Poverty and hunger exist in a vicious cycle: Those living in poverty often face hunger as they cannot afford nutritious food for themselves and their families. On the flip-side, hunger fuels poverty as it’s difficult for people to earn more money when they’re undernourished. In response, families may sell off their livestock or tools, or buy only staple foods like wheat rather than fresh fruit and vegetables. All of these measures buy short-term relief but perpetuate a longer-term cycle of hunger and poverty. This cycle often passes on from parents to their children, making it hard to break the pattern. Poverty frequently goes hand-in-hand with many of the other causes of hunger on this list.


Food shortages and widespread malnutrition. In these areas, where families rely on their own small farms to grow their food, there are periods before harvests known as “hungry seasons.” These are the times of year when food supplies from the previous harvest are all but exhausted, yet the opportunity to replenish supplies is still some time away. In years of bountiful harvests, families often try to put aside reserves. But changes in climate have led to repeated droughts in some areas and floods in others, devastating any meager reserves families might have had. That means families are forced to skip one or several meals each day in order to make it to the next harvest — which could be months away.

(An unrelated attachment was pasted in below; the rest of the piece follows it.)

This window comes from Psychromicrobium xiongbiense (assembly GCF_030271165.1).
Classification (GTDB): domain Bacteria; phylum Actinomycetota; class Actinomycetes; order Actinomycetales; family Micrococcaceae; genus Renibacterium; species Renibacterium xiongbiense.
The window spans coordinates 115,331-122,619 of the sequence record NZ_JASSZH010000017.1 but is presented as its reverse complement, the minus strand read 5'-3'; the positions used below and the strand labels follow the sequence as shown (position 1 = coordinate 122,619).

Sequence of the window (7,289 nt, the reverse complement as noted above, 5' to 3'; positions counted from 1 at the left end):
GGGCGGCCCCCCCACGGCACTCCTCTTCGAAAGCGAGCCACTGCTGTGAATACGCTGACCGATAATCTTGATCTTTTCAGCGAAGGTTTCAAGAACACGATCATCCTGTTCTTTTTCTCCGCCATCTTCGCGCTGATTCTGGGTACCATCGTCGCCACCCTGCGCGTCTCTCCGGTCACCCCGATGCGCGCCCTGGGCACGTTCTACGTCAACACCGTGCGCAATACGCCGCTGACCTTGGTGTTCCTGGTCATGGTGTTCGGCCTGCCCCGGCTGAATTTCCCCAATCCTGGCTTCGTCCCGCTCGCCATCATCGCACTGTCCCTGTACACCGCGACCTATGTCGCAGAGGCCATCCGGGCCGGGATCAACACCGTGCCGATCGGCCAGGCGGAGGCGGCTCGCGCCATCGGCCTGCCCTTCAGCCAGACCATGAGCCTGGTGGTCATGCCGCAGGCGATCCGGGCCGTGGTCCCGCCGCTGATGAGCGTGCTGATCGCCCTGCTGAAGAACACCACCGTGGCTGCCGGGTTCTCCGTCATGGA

Some countries, enjoy relative peace and stability yet are often plagued by hunger due to droughts or floods. Too much or too little rainfall can destroy harvests or substantially reduce the amount of animal pasture available. Unfortunately these fluctuations — which are made worse by weather system and are likely to increase due to changes in climate — often affect the poorest regions of the world the most. What’s more, the World Bank estimates that climate change has the power to push more than 100 million people into poverty over the next decade.

According to the World Food Programme, 1/3 of all food produced — over 1.3 billion tons of it — is never consumed. What’s more, producing this wasted food also uses other natural resources that, when threatened, have a ripple effect in the countries that are already hit hardest in terms of hunger, poverty, and climate change. Producing this wasted food requires an amount of water equal to the annual flow of Russia’s Volga River and adds 3.3 billion tons of greenhouse gases to the atmosphere.